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Pediatr Res. 1987 Apr;21(4):362-7.

Vitamin D-dependent calcium-binding proteins (CaBPs) in human fetuses: comparative distribution of 9K CaBP mRNA and 28K CaBP during development.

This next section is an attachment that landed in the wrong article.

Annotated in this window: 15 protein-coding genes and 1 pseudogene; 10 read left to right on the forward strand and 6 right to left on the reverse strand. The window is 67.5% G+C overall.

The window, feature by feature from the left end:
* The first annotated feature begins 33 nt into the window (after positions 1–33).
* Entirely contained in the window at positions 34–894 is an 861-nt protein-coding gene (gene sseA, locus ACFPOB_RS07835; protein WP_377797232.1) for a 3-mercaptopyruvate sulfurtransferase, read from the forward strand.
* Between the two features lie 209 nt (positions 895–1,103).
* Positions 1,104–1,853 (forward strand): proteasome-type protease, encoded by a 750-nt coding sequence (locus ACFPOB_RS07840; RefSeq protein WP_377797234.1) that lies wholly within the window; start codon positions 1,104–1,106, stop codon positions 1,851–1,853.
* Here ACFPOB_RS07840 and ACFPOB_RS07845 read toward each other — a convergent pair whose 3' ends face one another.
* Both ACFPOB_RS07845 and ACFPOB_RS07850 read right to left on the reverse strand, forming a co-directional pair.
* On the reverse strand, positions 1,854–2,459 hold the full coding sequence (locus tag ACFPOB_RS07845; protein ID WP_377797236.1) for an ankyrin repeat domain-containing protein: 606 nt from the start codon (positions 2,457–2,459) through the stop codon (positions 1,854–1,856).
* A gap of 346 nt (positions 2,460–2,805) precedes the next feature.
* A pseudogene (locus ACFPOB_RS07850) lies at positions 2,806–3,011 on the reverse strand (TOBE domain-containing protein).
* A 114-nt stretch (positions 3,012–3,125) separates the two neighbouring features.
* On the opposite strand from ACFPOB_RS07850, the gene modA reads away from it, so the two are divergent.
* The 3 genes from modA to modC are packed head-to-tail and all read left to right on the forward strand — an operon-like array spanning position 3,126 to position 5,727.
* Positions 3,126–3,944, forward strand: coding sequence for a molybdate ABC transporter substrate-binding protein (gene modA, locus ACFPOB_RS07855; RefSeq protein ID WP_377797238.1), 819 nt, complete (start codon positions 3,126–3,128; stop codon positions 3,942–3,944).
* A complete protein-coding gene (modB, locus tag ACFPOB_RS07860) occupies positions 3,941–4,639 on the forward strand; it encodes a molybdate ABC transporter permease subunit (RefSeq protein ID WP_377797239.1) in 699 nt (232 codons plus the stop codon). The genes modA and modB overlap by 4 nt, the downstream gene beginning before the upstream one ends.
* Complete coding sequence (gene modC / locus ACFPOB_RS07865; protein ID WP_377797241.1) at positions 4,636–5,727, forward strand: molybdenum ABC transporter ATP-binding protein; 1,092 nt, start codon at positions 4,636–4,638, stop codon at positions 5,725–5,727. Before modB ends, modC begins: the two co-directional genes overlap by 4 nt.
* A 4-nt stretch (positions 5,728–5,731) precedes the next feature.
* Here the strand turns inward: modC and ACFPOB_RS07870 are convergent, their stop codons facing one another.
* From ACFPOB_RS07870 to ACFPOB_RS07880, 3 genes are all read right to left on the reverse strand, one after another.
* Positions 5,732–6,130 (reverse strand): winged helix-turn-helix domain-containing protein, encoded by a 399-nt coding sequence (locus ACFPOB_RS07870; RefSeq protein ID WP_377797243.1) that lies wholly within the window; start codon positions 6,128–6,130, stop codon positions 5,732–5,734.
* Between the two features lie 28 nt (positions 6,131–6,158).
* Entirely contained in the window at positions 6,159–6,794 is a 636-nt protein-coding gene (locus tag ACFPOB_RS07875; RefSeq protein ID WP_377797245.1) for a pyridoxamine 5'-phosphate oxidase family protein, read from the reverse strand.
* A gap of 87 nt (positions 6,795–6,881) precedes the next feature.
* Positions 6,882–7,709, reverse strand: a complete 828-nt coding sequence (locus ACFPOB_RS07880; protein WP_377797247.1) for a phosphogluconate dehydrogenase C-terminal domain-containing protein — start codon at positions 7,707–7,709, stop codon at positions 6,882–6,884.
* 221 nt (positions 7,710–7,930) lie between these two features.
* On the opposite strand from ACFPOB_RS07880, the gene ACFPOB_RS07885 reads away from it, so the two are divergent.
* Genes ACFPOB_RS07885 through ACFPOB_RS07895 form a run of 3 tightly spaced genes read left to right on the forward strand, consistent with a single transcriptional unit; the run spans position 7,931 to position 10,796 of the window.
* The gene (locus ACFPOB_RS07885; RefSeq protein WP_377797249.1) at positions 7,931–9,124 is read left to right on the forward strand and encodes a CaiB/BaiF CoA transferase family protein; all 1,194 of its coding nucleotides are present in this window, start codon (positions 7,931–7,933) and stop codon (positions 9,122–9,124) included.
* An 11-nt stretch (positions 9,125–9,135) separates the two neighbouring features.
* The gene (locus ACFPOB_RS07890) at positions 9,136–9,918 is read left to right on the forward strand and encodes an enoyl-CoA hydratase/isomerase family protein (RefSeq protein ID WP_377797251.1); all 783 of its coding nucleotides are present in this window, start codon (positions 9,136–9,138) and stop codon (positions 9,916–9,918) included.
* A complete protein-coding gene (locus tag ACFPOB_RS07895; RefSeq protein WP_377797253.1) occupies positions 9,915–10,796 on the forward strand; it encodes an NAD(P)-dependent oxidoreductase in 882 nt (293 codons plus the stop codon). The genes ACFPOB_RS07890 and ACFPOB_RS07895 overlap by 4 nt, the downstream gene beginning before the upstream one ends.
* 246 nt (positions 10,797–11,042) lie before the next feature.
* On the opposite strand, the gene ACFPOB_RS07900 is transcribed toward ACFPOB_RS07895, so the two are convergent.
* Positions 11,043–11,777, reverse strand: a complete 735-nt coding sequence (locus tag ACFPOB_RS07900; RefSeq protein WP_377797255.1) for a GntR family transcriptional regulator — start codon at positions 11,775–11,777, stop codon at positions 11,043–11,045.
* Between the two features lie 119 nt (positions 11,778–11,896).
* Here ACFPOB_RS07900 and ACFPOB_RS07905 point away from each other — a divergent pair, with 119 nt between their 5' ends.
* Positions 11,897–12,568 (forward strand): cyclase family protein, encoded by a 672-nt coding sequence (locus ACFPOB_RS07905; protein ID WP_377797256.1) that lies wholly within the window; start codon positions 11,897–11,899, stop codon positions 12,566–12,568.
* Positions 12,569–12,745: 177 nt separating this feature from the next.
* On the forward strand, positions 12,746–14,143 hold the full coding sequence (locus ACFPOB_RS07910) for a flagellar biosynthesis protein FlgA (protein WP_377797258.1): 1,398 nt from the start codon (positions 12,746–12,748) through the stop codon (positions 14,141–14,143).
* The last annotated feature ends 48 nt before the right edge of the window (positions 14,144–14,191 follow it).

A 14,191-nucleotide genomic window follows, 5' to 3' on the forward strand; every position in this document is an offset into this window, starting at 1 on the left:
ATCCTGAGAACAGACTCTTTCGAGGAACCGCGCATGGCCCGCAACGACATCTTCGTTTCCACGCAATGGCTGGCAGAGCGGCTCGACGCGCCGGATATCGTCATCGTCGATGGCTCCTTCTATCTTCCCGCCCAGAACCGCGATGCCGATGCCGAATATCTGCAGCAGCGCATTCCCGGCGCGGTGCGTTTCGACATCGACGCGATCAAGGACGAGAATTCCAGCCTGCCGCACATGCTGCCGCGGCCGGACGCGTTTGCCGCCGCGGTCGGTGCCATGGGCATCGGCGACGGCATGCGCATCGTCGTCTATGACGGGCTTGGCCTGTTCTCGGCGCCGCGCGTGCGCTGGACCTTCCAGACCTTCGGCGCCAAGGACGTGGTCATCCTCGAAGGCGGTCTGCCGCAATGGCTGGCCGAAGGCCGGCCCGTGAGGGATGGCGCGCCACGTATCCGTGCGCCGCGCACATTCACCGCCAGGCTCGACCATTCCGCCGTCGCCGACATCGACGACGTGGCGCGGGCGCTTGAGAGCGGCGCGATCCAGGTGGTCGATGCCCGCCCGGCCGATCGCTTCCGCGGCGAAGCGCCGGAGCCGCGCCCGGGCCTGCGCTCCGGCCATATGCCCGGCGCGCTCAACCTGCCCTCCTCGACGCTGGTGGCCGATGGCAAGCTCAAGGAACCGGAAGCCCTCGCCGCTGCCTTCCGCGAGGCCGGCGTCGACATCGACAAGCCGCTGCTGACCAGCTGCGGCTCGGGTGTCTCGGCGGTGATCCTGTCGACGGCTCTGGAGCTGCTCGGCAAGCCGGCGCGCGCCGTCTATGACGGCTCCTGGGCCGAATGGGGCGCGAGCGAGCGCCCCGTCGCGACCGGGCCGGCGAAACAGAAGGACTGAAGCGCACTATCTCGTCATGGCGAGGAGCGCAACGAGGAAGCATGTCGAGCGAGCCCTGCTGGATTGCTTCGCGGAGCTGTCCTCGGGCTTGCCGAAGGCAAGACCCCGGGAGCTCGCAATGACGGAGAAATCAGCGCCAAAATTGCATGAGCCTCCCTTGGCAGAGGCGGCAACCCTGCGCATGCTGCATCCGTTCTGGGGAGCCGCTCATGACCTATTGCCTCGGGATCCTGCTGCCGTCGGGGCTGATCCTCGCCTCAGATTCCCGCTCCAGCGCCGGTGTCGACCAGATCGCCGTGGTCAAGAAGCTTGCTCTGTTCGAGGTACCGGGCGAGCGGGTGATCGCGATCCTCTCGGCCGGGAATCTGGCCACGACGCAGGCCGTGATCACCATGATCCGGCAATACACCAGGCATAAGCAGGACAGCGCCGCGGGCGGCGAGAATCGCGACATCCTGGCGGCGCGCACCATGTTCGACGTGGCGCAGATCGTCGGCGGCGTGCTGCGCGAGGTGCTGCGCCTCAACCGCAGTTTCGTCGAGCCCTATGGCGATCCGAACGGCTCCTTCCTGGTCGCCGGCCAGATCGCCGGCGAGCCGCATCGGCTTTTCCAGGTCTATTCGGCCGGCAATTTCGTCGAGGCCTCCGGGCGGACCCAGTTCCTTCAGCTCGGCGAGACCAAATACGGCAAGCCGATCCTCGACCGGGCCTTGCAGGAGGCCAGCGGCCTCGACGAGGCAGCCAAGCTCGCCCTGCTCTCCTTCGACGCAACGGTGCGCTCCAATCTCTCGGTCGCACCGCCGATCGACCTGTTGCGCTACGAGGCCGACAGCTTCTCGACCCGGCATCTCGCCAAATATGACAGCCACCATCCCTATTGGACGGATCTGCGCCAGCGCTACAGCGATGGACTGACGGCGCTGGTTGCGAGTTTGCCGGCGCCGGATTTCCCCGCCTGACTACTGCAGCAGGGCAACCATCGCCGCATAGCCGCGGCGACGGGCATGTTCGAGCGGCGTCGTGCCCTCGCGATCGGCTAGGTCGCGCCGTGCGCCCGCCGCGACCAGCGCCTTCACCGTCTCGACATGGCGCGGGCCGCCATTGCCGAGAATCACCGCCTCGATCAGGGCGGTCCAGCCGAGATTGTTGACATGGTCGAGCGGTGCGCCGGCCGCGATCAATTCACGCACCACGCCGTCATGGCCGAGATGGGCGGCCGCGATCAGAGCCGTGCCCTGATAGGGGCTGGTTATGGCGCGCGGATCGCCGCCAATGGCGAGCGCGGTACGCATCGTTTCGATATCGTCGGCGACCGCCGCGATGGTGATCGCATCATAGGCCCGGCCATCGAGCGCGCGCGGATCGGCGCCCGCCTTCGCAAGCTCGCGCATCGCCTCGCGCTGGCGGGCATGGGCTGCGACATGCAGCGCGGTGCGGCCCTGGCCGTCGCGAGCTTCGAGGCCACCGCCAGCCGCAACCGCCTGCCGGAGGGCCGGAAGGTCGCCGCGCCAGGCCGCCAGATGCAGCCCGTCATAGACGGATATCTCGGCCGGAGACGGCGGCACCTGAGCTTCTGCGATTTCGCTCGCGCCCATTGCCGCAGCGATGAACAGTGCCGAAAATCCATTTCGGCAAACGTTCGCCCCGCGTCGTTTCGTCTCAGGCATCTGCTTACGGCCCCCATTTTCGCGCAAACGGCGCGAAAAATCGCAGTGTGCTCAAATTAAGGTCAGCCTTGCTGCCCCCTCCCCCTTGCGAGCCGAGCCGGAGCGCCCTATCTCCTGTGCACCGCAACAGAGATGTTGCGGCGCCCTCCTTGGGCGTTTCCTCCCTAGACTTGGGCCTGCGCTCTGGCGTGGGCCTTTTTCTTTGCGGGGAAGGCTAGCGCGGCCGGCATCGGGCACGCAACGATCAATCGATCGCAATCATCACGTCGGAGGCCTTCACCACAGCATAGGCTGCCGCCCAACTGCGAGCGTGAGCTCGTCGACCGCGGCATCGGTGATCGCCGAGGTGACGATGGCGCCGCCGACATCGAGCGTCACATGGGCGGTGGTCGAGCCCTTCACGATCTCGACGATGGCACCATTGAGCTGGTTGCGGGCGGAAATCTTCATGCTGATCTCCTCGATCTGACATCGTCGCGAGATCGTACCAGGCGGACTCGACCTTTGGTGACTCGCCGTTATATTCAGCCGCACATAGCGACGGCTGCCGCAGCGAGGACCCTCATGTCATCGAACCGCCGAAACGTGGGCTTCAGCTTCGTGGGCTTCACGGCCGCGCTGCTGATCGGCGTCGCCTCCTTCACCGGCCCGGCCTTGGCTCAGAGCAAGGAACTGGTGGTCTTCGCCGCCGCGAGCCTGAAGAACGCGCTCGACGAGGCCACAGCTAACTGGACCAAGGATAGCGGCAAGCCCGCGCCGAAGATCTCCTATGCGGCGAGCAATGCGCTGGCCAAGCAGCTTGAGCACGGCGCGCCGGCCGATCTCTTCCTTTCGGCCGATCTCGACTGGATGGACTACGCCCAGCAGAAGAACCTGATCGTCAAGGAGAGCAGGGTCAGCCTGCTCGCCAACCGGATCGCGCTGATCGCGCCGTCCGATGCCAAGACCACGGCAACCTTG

The vitamin D-dependent calcium-binding protein (CaBP) cholecalcin or calbindin, has been used as a molecular marker of 1,25-dihydroxyvitamin D3 action. Mammals possess two CaBPs: a 9,000 mol wt (9K CaBP) and a 28,000 mol wt (28K CaBP). The distinct localization of each protein in the rat has been previously described with the aid of specific radioimmunoassays developed for each CaBP. Antibodies raised against the rat 28K CaBP can be used to detect this protein in a number of mammalian species including humans. In contrast, antibodies against rat 9K CaBP do not cross react with human 9K CaBP, but human 9K CaBP mRNA can be analyzed using a cDNA probe for rat 9K CaBP mRNA. Such a cross-hybridization between the rat cDNA probe and human CaBP mRNA was demonstrated by Northern analysis. We have documented the distribution and evolution of 28K CaBP and 9K CaBP mRNA in human tissues during fetal development from 14 to 32 wk of gestation. 28K CaBP was only present in kidney and cerebellum, and not detectable in duodenum. There was a 2-fold increase of 28K CaBP in the cerebellum between 14 and 24 wk of gestation. The 9K CaBP mRNA was unevenly distributed in human fetal tissues. 9K CaBP mRNA was present in classical vitamin D target tissues such as duodenum and placenta; high levels of 9K CaBP mRNA also were found in thymus and lung.(ABSTRACT TRUNCATED AT 250 WORDS)

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